About Beth

Beth, along with her husband, Mike, is co-owner of two Italian Deli/Markets in St. Louis - Viviano’s Festa Italiano. When not creating yummy new menu items for the deli, she’s the pediatric research lab supervisor at Washington University School of Medicine. Read more out about Viviano’s Festa Italiano.

About Irene

Irene loves to think, read and dream about food. She enjoys cooking & eating in general. Although she demures about her talents, Irene has a finely-tuned palate that her friends envy. She bakes on occasion. The rest of the time she's creating memories with her family and friends. . . or she's learning a new needlecraft technique.

About Deborah

Deborah is a wife, mother, grandmother, traveler, bootlegger, and a very poor speller! As Victor Hazan so eloquently puts it, Deborah has chosen Umbria to be the home of her soul. When she can’t be there in body, she spends her free time cooking & reading about Italy. She blogs mostly about food and about trips – past and future – here: Old Shoes New Trip.

About Doug

Doug lives in Eastern Ontario in a farmhouse built in 1903. He is a retired teacher with four adult children, a wife, a son-in-law, two Irish step-grandchildren and one grandson who he is lucky to hang with a lot. He has way too many books. Doug also blogs at To Slow Time Down.

About Cindy

Cindy lives in Eagle River, Alaska where her freezer is always full of salmon, halibut & shrimp. Cindy participates in several regular cooking challenges. You can read more about her cooking and life in the last frontier on her blog, Baked Alaska.

About Sandi

Sandi is a true Southerner, but a traveler & Italian cook at heart. She lives in Alabama and knows more about fried green tomatoes than fricassees. Her family owned the WhistleStop Café for many years. Sandi also blogs at Whistlestop Cafe Cooking.

About Jan

Jan, a serious home cook, has owned “Essentials” since 1992. She is passionate about all things Italian, especially the cuisine & the language. Jan blogs about her travels (next trip Italy May/June of 2010) at: Keep your Feet in the Street.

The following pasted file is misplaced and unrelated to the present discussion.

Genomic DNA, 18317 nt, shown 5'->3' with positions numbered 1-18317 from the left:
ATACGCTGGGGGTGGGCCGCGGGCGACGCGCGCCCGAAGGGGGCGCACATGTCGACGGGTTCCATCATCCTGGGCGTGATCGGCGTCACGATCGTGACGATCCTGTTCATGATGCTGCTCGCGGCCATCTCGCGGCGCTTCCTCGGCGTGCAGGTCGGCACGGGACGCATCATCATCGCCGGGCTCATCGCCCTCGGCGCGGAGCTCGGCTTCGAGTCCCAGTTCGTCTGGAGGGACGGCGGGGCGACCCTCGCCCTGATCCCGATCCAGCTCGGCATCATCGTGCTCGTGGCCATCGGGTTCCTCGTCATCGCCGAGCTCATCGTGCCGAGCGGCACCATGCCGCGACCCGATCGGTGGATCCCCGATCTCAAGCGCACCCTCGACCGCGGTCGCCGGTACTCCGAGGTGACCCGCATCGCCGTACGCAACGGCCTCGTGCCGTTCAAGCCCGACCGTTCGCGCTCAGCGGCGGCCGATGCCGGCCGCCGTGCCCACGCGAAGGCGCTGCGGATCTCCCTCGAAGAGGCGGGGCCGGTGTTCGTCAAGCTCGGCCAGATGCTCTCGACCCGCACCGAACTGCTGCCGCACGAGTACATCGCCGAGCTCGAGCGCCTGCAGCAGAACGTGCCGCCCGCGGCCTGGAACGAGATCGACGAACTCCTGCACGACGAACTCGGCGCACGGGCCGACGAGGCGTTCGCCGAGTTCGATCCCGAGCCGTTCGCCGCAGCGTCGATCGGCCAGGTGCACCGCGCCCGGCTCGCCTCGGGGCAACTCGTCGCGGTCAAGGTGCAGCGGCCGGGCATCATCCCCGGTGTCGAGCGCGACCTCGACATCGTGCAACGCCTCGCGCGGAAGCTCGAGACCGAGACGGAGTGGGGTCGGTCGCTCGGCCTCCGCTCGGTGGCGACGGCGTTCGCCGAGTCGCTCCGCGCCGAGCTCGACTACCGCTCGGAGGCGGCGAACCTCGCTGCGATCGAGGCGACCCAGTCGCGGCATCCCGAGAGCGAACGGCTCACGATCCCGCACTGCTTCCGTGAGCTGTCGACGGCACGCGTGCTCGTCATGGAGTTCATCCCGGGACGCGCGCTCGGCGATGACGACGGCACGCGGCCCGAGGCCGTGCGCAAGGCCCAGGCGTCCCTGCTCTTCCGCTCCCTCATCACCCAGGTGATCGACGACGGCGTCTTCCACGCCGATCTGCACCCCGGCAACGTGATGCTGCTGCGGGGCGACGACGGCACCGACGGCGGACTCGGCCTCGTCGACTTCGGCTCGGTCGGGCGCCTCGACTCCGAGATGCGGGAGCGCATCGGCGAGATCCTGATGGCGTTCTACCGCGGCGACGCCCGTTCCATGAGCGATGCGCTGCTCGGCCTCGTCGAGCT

About Jerry

Jerry is a food obsessed Canadian. He learned to love Italian food as a child while eating the meals prepared by his Napolitano uncle. He learned to cook Italian foods by watching his uncle cook these feasts for the family. This love of Italian food has been honed through serious personal experimentation in eating and cooking. Willing to try most anything once, Jerry isn't so sure about tripe! Jerry also blogs at Jerry's Thoughts, Musings, and Rants!

About Palma

Palma is a Marriage & Family Therapist in Palm Desert, CA. She’s an Italian-American with a passion for cooking, entertaining, & travel to Italy. She’s always planning her next culinary adventure to Italia on her blog, Palmabella's Passions

About Kim

Kim is our permanent sub and the image above gives you a good idea of the look on her face when she realized she was drafted. Kim loves to eat, drink, travel and cook - probably in that order. When she's not here, you can find her organizing and leading food, wine and beer tours in Europe as co-owner and operator of GrapeHops or blogging at What I Really Think.

« Green Bean Salad | Main | Beet Tops Salad »